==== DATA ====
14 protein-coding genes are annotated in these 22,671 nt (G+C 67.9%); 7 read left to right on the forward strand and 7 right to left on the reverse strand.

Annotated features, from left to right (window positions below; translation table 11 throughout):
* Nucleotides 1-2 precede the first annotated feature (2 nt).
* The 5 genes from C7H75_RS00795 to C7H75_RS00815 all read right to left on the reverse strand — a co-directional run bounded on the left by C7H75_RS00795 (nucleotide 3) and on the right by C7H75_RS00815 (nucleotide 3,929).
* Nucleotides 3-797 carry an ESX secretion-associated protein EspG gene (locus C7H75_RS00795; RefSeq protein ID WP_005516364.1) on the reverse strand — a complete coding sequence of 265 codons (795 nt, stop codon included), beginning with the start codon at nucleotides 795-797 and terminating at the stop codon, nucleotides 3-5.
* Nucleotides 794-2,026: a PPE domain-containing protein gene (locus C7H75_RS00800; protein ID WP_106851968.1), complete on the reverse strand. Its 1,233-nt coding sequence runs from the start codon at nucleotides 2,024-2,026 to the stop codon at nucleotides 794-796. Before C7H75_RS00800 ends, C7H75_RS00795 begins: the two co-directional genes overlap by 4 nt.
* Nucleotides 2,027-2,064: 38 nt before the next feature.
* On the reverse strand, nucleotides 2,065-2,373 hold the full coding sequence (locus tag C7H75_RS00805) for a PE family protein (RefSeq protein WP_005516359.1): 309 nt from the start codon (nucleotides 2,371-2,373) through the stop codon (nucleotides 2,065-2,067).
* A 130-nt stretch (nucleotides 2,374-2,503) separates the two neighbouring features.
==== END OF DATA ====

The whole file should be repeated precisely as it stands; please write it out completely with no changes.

14 protein-coding genes are annotated in these 22,671 nt (G+C 67.9%); 7 read left to right on the forward strand and 7 right to left on the reverse strand.

Annotated features, from left to right (window positions below; translation table 11 throughout):
* Nucleotides 1-2 precede the first annotated feature (2 nt).
* The 5 genes from C7H75_RS00795 to C7H75_RS00815 all read right to left on the reverse strand — a co-directional run bounded on the left by C7H75_RS00795 (nucleotide 3) and on the right by C7H75_RS00815 (nucleotide 3,929).
* Nucleotides 3-797 carry an ESX secretion-associated protein EspG gene (locus C7H75_RS00795; RefSeq protein ID WP_005516364.1) on the reverse strand — a complete coding sequence of 265 codons (795 nt, stop codon included), beginning with the start codon at nucleotides 795-797 and terminating at the stop codon, nucleotides 3-5.
* Nucleotides 794-2,026: a PPE domain-containing protein gene (locus C7H75_RS00800; protein ID WP_106851968.1), complete on the reverse strand. Its 1,233-nt coding sequence runs from the start codon at nucleotides 2,024-2,026 to the stop codon at nucleotides 794-796. Before C7H75_RS00800 ends, C7H75_RS00795 begins: the two co-directional genes overlap by 4 nt.
* Nucleotides 2,027-2,064: 38 nt before the next feature.
* On the reverse strand, nucleotides 2,065-2,373 hold the full coding sequence (locus tag C7H75_RS00805) for a PE family protein (RefSeq protein WP_005516359.1): 309 nt from the start codon (nucleotides 2,371-2,373) through the stop codon (nucleotides 2,065-2,067).
* A 130-nt stretch (nucleotides 2,374-2,503) separates the two neighbouring features.